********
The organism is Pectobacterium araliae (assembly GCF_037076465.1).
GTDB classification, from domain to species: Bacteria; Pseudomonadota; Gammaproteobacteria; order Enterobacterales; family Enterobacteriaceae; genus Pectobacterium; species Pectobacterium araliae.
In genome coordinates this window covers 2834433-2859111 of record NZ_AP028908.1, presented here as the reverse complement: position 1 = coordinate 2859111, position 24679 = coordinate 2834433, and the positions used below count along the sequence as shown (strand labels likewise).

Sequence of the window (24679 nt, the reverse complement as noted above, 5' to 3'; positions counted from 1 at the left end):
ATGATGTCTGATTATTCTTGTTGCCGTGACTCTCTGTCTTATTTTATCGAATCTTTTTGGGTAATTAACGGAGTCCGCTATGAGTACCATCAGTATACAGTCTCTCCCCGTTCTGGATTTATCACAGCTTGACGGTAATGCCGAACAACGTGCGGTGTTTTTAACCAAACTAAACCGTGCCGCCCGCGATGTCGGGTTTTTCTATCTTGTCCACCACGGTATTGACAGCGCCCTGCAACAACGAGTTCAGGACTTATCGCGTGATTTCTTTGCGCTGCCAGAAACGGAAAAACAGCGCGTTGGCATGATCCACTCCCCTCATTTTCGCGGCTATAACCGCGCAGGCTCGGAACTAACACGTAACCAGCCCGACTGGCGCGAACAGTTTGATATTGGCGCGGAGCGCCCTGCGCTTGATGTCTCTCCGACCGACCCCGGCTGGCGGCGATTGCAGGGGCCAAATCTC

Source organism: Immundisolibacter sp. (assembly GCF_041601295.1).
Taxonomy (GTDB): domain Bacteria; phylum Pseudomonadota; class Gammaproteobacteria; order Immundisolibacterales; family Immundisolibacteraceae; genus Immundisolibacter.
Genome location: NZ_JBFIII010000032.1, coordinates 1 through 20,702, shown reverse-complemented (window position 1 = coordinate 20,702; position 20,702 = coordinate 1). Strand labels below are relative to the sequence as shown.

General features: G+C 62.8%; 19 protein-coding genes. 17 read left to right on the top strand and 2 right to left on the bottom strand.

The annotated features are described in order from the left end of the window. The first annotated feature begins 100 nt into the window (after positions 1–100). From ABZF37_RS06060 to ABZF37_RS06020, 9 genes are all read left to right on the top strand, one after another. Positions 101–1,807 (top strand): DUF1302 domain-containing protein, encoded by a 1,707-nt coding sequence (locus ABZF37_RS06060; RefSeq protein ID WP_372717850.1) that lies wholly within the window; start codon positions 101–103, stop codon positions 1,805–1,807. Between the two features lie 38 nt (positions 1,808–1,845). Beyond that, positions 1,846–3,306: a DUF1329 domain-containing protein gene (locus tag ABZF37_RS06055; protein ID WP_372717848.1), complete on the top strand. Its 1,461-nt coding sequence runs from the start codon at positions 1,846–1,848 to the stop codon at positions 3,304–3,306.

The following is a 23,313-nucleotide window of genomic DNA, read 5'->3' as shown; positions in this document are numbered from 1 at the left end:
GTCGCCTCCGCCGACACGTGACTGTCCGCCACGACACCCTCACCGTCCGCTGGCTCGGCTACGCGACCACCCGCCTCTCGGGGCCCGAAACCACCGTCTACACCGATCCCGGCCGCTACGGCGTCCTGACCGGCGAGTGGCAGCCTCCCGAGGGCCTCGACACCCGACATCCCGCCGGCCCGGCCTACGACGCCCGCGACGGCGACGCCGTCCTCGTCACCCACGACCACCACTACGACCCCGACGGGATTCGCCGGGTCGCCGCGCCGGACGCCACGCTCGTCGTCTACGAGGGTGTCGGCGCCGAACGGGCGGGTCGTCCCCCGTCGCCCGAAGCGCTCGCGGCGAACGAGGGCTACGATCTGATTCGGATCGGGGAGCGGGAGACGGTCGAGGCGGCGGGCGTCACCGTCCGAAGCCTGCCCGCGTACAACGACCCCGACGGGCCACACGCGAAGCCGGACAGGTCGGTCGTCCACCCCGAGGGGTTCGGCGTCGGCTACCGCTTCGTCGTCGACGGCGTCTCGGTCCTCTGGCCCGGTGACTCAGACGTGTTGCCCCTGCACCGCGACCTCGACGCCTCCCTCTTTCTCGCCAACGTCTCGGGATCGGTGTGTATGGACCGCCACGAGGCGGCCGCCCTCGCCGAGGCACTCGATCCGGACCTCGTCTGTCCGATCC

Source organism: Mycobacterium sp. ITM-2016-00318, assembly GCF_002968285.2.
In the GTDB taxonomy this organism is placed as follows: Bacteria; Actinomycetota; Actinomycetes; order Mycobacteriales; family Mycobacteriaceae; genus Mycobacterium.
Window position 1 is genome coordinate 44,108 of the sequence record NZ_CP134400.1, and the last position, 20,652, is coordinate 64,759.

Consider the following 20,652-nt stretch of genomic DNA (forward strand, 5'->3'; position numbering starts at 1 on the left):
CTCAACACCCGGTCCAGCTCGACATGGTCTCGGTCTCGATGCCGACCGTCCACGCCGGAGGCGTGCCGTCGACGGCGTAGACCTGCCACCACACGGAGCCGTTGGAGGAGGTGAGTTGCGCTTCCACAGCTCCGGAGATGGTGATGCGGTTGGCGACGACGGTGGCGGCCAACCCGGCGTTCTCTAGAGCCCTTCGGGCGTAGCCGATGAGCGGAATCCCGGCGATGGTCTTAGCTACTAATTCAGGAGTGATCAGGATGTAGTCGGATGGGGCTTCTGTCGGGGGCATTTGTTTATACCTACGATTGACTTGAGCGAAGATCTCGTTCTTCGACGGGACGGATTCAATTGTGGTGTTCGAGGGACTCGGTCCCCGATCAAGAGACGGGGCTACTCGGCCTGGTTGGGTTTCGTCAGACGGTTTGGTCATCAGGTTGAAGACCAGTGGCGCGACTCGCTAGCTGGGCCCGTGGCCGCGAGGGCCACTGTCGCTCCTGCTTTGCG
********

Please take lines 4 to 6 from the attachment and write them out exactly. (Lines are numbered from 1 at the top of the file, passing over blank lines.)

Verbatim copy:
Sequence of the window (24679 nt, the reverse complement as noted above, 5' to 3'; positions counted from 1 at the left end):
ATGATGTCTGATTATTCTTGTTGCCGTGACTCTCTGTCTTATTTTATCGAATCTTTTTGGGTAATTAACGGAGTCCGCTATGAGTACCATCAGTATACAGTCTCTCCCCGTTCTGGATTTATCACAGCTTGACGGTAATGCCGAACAACGTGCGGTGTTTTTAACCAAACTAAACCGTGCCGCCCGCGATGTCGGGTTTTTCTATCTTGTCCACCACGGTATTGACAGCGCCCTGCAACAACGAGTTCAGGACTTATCGCGTGATTTCTTTGCGCTGCCAGAAACGGAAAAACAGCGCGTTGGCATGATCCACTCCCCTCATTTTCGCGGCTATAACCGCGCAGGCTCGGAACTAACACGTAACCAGCCCGACTGGCGCGAACAGTTTGATATTGGCGCGGAGCGCCCTGCGCTTGATGTCTCTCCGACCGACCCCGGCTGGCGGCGATTGCAGGGGCCAAATCTC

Source organism: Immundisolibacter sp. (assembly GCF_041601295.1).